The Power of Words in the Brain: Systematic Sound-Meaning Associations in Novel and Existing Words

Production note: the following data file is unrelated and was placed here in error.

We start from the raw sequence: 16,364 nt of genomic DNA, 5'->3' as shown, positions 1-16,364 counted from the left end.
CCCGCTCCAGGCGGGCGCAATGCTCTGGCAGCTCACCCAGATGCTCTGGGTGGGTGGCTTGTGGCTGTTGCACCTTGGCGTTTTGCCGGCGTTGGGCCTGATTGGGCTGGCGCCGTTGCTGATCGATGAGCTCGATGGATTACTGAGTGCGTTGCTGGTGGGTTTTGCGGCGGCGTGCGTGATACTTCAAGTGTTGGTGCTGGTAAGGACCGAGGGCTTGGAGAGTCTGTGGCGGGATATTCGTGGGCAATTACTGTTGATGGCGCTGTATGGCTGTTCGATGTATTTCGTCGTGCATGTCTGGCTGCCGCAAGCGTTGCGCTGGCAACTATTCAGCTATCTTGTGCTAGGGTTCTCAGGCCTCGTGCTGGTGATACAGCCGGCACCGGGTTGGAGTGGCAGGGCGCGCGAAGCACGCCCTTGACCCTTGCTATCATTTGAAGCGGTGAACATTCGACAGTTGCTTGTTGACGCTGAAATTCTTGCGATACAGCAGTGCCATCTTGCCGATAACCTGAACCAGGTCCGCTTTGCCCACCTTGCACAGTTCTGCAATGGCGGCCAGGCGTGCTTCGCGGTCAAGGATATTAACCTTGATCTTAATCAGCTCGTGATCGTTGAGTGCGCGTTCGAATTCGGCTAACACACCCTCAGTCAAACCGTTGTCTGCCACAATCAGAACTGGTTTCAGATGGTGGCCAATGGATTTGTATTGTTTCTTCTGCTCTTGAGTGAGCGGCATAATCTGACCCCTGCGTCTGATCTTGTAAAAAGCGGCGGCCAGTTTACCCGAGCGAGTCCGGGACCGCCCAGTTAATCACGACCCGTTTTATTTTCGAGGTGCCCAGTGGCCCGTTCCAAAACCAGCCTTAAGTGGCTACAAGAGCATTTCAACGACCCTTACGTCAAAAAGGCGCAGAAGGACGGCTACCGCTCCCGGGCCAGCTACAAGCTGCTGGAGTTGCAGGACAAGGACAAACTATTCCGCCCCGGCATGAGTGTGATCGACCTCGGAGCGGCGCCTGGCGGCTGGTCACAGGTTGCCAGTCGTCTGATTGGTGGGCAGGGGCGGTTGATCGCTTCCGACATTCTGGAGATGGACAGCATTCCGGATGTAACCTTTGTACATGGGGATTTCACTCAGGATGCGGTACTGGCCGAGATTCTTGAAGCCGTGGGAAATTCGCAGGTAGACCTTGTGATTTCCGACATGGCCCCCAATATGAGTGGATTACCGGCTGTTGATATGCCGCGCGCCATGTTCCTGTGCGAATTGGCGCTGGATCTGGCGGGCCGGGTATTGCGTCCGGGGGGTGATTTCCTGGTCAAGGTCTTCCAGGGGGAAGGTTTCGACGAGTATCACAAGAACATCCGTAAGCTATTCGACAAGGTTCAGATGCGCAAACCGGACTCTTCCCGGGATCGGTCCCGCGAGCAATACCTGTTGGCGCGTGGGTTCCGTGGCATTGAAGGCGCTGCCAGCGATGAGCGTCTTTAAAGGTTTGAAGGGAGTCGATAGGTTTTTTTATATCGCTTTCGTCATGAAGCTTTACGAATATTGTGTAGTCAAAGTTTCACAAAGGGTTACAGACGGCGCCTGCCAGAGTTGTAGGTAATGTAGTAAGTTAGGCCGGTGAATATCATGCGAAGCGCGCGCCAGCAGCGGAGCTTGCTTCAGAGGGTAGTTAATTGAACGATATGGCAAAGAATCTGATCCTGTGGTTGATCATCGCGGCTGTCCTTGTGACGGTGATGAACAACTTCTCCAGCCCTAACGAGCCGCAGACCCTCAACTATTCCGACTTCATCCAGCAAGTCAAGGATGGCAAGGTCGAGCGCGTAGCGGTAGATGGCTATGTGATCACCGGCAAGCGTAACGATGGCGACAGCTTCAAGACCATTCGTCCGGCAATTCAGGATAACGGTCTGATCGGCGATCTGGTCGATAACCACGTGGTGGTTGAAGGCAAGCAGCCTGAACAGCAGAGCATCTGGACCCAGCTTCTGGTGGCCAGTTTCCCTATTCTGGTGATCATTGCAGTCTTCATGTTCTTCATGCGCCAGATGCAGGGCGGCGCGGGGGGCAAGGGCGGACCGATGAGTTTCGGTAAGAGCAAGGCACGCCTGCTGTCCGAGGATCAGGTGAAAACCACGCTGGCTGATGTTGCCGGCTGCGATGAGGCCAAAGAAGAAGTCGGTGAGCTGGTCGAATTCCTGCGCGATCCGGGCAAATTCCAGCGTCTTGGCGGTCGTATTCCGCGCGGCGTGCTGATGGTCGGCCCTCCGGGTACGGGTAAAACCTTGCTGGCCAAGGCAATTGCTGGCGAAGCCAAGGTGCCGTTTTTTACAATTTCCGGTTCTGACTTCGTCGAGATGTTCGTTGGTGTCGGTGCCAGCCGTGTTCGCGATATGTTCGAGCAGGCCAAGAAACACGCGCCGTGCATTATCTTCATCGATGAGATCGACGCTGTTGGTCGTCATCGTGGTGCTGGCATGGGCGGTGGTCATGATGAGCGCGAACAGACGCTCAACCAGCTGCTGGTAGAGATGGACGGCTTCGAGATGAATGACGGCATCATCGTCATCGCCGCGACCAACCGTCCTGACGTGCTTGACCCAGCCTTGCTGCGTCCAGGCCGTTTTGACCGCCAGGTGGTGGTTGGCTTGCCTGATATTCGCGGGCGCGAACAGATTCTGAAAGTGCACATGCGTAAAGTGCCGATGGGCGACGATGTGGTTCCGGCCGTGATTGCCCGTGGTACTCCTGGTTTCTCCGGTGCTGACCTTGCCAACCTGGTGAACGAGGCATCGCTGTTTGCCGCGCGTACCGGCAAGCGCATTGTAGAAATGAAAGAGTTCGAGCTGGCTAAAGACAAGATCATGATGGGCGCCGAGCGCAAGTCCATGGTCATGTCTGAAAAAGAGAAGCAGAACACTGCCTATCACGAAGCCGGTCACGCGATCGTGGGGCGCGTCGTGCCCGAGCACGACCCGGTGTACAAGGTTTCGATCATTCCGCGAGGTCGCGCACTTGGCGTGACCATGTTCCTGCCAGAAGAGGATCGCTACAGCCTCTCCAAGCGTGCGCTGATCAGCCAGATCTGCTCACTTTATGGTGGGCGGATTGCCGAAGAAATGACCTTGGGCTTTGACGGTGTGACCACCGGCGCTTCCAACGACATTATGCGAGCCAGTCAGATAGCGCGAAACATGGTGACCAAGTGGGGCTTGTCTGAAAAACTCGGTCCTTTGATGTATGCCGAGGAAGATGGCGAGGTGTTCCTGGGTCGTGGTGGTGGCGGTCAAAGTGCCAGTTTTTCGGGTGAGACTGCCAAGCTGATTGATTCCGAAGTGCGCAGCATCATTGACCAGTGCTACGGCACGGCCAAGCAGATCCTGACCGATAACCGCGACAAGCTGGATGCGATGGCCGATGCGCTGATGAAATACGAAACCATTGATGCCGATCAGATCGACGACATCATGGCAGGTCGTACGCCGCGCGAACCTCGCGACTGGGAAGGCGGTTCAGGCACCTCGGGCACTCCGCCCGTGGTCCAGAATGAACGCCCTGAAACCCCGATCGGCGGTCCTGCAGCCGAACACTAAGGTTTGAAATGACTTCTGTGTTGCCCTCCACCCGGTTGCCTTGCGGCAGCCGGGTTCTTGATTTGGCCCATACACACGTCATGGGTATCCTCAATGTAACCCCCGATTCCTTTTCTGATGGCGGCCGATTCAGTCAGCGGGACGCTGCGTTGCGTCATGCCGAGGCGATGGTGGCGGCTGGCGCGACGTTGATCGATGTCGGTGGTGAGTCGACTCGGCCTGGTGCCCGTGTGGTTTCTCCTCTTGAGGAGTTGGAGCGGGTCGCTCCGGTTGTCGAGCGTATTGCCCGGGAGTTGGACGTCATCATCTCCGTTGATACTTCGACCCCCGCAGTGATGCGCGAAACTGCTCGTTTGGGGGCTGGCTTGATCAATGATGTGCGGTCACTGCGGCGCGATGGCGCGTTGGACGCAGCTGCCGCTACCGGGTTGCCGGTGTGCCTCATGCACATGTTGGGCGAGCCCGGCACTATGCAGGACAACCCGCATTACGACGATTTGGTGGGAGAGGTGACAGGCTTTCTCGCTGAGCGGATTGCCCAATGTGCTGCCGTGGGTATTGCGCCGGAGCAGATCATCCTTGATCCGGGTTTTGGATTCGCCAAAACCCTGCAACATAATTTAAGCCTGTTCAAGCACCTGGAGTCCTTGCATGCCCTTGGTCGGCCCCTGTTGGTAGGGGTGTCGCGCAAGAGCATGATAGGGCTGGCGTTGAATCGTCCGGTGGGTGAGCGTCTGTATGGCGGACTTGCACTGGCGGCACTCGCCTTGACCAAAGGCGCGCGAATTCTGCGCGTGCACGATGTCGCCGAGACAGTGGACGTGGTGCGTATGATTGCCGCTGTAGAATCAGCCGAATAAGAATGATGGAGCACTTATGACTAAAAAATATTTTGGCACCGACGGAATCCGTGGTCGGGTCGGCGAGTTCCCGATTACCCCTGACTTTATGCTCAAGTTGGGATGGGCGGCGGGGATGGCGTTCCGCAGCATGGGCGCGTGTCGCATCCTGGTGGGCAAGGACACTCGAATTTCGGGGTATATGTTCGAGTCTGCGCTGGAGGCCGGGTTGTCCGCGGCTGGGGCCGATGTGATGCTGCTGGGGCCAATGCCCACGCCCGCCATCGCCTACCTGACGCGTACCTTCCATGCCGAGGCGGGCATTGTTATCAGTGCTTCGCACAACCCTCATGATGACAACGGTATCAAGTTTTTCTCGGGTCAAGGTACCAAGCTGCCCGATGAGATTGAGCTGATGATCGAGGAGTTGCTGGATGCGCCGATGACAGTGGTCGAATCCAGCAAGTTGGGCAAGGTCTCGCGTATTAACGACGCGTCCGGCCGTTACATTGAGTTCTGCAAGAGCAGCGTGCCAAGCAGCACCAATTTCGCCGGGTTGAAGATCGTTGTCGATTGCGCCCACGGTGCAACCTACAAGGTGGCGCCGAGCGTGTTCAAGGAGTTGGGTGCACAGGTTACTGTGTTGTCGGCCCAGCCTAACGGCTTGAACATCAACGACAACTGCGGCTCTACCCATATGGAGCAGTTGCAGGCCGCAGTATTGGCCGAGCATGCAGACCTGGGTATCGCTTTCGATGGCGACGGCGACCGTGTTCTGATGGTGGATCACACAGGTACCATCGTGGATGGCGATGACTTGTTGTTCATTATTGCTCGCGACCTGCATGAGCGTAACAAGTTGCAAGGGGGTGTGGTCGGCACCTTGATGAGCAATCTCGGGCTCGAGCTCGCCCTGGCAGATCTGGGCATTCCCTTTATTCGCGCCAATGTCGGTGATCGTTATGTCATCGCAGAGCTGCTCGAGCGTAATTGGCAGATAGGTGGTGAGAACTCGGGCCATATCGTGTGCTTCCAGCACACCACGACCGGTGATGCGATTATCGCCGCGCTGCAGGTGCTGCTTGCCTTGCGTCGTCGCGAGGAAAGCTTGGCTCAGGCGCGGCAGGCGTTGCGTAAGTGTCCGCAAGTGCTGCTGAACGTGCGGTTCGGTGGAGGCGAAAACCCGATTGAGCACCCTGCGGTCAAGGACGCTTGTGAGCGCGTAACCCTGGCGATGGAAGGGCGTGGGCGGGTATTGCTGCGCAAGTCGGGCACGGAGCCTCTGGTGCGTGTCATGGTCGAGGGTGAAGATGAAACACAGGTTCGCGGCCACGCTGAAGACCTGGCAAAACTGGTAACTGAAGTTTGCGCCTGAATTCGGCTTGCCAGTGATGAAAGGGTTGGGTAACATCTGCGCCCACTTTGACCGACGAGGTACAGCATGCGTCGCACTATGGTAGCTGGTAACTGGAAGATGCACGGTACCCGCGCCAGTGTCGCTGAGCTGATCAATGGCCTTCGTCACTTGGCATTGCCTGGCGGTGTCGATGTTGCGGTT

In a series of experiments conducted with Dutch native speakers, we explored systematic size/power sound-symbolic associations in novel and existing words. In Experiment 1 (N = 64), participants associated vowel-intrinsic fundamental frequency with size/power, disregarding the modality of stimuli presentation (spoken, written), but depending on the lexical status of the stimulus (more strongly for novel then for existing words). In Experiment 2 (N = 56), we explored the idea that the order of vowels in a word affects sound-symbolic associations, as pitch contours emerge from a sequence of vowel-intrinsic fundamental frequencies. Participants perceived stimuli with 'rising' combinations of front-back vowels as less powerful than stimuli with ‘falling’ combinations. This finding indicates that even in non-tonal languages, sound symbolism is not bound to a single segment (phoneme). We compared the effect to the perception of tones in a tonal language, which we explored in Experiment 3 with Mandarin native speakers (N = 96) judging the perception of power in monosyllabic novel brand names with four different tones (rising, falling, level and fall-rise). In Experiment 4 (N = 146), we examined the effect of vowel-intrinsic intensity, which has previously remained un-noted. The results showed that like fundamental frequency, also intrinsic intensity influences size/power-symbolic associations.

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